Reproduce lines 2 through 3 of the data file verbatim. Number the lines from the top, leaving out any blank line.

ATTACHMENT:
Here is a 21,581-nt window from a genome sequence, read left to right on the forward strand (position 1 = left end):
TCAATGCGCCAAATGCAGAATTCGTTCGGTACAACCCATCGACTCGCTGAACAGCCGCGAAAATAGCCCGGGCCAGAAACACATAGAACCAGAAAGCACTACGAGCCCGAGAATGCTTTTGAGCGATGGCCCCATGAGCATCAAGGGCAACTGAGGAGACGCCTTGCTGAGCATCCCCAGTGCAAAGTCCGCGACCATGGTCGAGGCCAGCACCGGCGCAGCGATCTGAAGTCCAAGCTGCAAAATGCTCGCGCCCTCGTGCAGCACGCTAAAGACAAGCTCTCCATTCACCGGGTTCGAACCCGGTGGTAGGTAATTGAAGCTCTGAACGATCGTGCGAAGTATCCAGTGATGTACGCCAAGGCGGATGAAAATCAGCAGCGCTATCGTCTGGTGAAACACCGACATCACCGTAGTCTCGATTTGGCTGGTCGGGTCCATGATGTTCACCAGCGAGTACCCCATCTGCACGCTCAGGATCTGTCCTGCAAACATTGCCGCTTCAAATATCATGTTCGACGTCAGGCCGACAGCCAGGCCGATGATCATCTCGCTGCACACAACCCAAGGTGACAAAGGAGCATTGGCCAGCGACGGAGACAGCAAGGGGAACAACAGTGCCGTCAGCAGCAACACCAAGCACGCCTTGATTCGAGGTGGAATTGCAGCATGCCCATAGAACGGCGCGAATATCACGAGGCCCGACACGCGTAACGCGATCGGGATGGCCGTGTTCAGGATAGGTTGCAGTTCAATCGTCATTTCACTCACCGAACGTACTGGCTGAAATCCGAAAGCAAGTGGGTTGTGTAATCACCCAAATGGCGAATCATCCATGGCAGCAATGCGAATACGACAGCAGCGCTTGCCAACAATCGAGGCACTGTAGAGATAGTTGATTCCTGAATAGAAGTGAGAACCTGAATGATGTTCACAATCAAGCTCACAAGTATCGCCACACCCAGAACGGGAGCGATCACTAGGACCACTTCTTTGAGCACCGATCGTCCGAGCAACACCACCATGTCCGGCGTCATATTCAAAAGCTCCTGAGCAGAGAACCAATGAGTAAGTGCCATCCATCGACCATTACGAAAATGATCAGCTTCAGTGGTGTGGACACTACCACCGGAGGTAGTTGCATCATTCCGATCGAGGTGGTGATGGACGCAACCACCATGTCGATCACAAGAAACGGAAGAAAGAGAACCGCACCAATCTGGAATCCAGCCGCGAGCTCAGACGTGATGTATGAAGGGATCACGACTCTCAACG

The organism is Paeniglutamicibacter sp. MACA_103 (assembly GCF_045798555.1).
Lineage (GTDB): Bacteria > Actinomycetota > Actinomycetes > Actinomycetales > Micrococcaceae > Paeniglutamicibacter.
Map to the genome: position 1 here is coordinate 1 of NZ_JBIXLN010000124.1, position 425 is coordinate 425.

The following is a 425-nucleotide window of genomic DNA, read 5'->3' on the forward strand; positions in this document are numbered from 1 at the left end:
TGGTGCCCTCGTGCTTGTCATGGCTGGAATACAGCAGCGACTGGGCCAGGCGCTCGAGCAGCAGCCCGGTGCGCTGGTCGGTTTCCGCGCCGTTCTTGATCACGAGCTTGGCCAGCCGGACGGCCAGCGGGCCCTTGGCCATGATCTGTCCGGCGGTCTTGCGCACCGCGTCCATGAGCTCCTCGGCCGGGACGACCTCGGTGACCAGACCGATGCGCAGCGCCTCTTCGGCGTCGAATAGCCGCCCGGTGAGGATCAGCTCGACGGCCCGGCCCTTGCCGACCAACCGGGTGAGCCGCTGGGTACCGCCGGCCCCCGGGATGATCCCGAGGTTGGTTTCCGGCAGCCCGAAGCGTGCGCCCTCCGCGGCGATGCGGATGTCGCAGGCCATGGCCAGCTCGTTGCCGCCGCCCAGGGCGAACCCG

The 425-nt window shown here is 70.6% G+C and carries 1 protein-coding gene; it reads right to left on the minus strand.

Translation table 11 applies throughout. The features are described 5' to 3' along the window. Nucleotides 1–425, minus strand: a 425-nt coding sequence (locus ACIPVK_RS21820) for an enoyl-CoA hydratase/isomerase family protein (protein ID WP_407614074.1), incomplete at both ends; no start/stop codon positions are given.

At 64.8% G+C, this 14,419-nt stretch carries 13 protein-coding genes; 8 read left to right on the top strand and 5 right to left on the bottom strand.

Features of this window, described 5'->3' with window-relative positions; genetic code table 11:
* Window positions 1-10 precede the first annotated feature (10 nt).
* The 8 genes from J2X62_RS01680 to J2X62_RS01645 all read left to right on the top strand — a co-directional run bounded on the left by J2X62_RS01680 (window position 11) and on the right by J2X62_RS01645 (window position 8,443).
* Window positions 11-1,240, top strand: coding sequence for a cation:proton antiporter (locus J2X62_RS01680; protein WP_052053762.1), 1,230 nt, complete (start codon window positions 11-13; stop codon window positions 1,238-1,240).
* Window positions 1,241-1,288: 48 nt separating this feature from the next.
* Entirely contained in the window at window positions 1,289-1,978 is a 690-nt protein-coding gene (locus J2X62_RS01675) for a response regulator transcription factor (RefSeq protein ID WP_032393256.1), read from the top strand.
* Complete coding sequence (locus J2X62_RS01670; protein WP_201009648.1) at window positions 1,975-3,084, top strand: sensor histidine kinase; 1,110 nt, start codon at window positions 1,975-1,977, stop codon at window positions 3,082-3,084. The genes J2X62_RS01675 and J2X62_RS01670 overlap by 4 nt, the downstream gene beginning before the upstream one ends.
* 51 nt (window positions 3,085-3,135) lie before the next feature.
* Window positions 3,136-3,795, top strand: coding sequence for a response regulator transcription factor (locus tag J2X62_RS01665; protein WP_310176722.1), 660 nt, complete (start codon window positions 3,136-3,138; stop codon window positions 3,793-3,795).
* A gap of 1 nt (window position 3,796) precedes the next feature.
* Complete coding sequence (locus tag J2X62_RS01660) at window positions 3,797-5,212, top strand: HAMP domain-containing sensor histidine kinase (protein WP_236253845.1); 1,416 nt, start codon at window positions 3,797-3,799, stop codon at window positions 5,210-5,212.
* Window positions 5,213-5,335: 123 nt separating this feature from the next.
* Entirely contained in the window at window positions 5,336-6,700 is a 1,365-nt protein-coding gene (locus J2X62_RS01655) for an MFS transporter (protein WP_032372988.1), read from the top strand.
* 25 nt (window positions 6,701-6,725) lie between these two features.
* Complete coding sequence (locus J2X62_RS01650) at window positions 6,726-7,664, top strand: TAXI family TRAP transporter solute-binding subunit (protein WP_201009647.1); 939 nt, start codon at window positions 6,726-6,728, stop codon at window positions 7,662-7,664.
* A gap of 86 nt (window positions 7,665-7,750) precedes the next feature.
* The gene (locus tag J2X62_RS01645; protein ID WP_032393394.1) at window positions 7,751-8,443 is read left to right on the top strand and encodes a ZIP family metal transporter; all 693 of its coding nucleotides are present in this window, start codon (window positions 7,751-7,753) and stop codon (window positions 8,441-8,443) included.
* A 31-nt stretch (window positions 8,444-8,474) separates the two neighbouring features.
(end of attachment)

TCAATGCGCCAAATGCAGAATTCGTTCGGTACAACCCATCGACTCGCTGAACAGCCGCGAAAATAGCCCGGGCCAGAAACACATAGAACCAGAAAGCACTACGAGCCCGAGAATGCTTTTGAGCGATGGCCCCATGAGCATCAAGGGCAACTGAGGAGACGCCTTGCTGAGCATCCCCAGTGCAAAGTCCGCGACCATGGTCGAGGCCAGCACCGGCGCAGCGATCTGAAGTCCAAGCTGCAAAATGCTCGCGCCCTCGTGCAGCACGCTAAAGACAAGCTCTCCATTCACCGGGTTCGAACCCGGTGGTAGGTAATTGAAGCTCTGAACGATCGTGCGAAGTATCCAGTGATGTACGCCAAGGCGGATGAAAATCAGCAGCGCTATCGTCTGGTGAAACACCGACATCACCGTAGTCTCGATTTGGCTGGTCGGGTCCATGATGTTCACCAGCGAGTACCCCATCTGCACGCTCAGGATCTGTCCTGCAAACATTGCCGCTTCAAATATCATGTTCGACGTCAGGCCGACAGCCAGGCCGATGATCATCTCGCTGCACACAACCCAAGGTGACAAAGGAGCATTGGCCAGCGACGGAGACAGCAAGGGGAACAACAGTGCCGTCAGCAGCAACACCAAGCACGCCTTGATTCGAGGTGGAATTGCAGCATGCCCATAGAACGGCGCGAATATCACGAGGCCCGACACGCGTAACGCGATCGGGATGGCCGTGTTCAGGATAGGTTGCAGTTCAATCGTCATTTCACTCACCGAACGTACTGGCTGAAATCCGAAAGCAAGTGGGTTGTGTAATCACCCAAATGGCGAATCATCCATGGCAGCAATGCGAATACGACAGCAGCGCTTGCCAACAATCGAGGCACTGTAGAGATAGTTGATTCCTGAATAGAAGTGAGAACCTGAATGATGTTCACAATCAAGCTCACAAGTATCGCCACACCCAGAACGGGAGCGATCACTAGGACCACTTCTTTGAGCACCGATCGTCCGAGCAACACCACCATGTCCGGCGTCATATTCAAAAGCTCCTGAGCAGAGAACCAATGAGTAAGTGCCATCCATCGACCATTACGAAAATGATCAGCTTCAGTGGTGTGGACACTACCACCGGAGGTAGTTGCATCATTCCGATCGAGGTGGTGATGGACGCAACCACCATGTCGATCACAAGAAACGGAAGAAAGAGAACCGCACCAATCTGGAATCCAGCCGCGAGCTCAGACGTGATGTATGAAGGGATCACGACTCTCAACG

The organism is Paeniglutamicibacter sp. MACA_103 (assembly GCF_045798555.1).